There are ties already with LTU, the German leisure carrier partly owned by Swissair parent SAirGroup. German flag carrier Lufthansa has also been linked with Air Namibia, revealing in October last year that it was talking to TransNamib after the state holding company declared that Air Namibia had no future as a stand-alone airline. Germany, once the colonial power, is the largest outside investor and a large source of visitors.
Air Namibia's link with SAA spells the end of its relationship with Johannesburg-based Comair, a British Airways franchisee. The two carriers had a blocked space agreement on flights between their main bases.
Outside South Africa, Air Namibia's African network is restricted to the countries with which it has land borders: Angola, Botswana, Zambia and Zimbabwe. Victoria Falls is the best served by Air Namibia, but Harare, Luanda, Lusaka and Maun are less frequently visited.
But Air Namibia sales manager Shareen Tommasi predicts that the airline is likely to further its bonds with other flag carriers in southern Africa, saying: "We look to alliance partners in the region. We are only good if we work together, even if informally." She adds that the carrier has held informal talks with Air Botswana and Air Zimbabwe. Other conceivable partners include carriers from Malawi, Mozambique, Tanzania and Zambia. All are members of the Southern African Development Community along with Angola, Botswana, Namibia, South Africa and Zimbabwe.
It is already linked with TAAG Angola, with the two codesharing between Windhoek and Luanda. At one stage, Air Namibia was operating services from Luanda to Lisbon, Portugal, on behalf of the Angolan carrier.
Until the start of the Northern Hemisphere summer timetable in late March, Air Namibia will operate three times a week to Frankfurt and twice a week non-stop to London, with a third trip to London via Frankfurt. In April, however, the two direct London flights will be dropped to boost load factors on the airline's flights to an average 82-85%. Ahmad's hand was further forced by slot restrictions at Heathrow, coupled with a late application for slots.
Looking at the long haul
A benefit of the new service is that both flights will be overnight rather than the Windhoek-London service operating during daylight.
From the start of the Southern Hemisphere summer timetable in October, Air Namibia will have had six months of consolidation under its belt and will return to its thrice-weekly London services. Also under consideration is a fourth service in 2000 if Heathrow slots materialise.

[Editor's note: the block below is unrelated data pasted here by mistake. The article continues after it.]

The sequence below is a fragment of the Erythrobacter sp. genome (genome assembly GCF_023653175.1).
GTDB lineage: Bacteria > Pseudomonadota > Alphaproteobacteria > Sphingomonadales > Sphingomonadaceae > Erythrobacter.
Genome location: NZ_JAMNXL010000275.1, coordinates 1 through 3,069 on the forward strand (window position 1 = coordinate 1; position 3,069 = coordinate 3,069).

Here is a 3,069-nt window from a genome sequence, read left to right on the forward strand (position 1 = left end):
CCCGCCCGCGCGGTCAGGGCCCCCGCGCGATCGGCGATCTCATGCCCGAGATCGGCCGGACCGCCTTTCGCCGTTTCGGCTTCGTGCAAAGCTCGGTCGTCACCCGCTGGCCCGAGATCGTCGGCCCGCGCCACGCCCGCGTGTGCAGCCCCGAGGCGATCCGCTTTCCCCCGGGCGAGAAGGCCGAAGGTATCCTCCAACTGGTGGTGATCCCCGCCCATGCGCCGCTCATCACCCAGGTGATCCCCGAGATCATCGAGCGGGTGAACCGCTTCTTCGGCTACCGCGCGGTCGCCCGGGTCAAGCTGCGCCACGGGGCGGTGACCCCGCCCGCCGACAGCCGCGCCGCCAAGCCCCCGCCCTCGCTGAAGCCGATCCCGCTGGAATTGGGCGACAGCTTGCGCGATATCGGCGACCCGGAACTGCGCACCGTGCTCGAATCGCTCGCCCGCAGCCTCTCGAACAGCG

After a long search, the carrier has selected new long-haul aircraft to replace a leased Boeing 767-300ER which Air Namibia has been operating since April last year when it replaced a Boeing 747SP. That aircraft was returned to owner SAA as maintenance costs were becoming a burden. Air Namibia is now, however, reverting to a 747SP lease.
Ahmad says the weakness of the Pratt & Whitney-powered 767 is its inability to lift large freight loads from Windhoek's international airport, which is 5,500ft (1,670m) above sea level with summer temperatures of 35¼C (95¼F) and above. He wants hold capacity because 300-350t of cargo, principally fish, is exported each week from Namibia, mainly on chartered freighters. Ahmad says the 767 can, in theory, carry 15t of freight, but is limited to an average 8-10t.
It is believed that SAA is leasing the 747SP to Air Namibia. Ahmad acknowledges that Air Namibia is too small to get the best aircraft deals, but adds: "Alliances then come in handy because of collective negotiations."
He says the 747SP is "excellent, even though it is 25 years old, as an interim". Ideally, Air Namibia would like a 747-400 'Combi' with its 240-passenger and 40t cargo capacity. Ahmad says: "It's a buyer's market. If [Air Namibia] had the cash it would buy [a 747-400 'Combi'] rather than lease [another type]."
The mainstay of Air Namibia's domestic, short-haul fleet is the Raytheon Beech 1900C: three are in service. The 19-seat twin turboprop has the ability to operate from unpaved strips, typical of Namibia's regional airports, and from Windhoek's city centre airport.
It also wet-leases an Air Botswana ATR 42 twin turboprop, used on services between Windhoek International Airport and the popular Victoria Falls. On thick trunk routes to Johannesburg and Cape Town in South Africa and Walvis Bay on the Namibian coast, the carrier uses a Boeing 737-200 and a wet-leased Boeing 727 (above). Ahmad says another 737 may be acquired to replace the 727.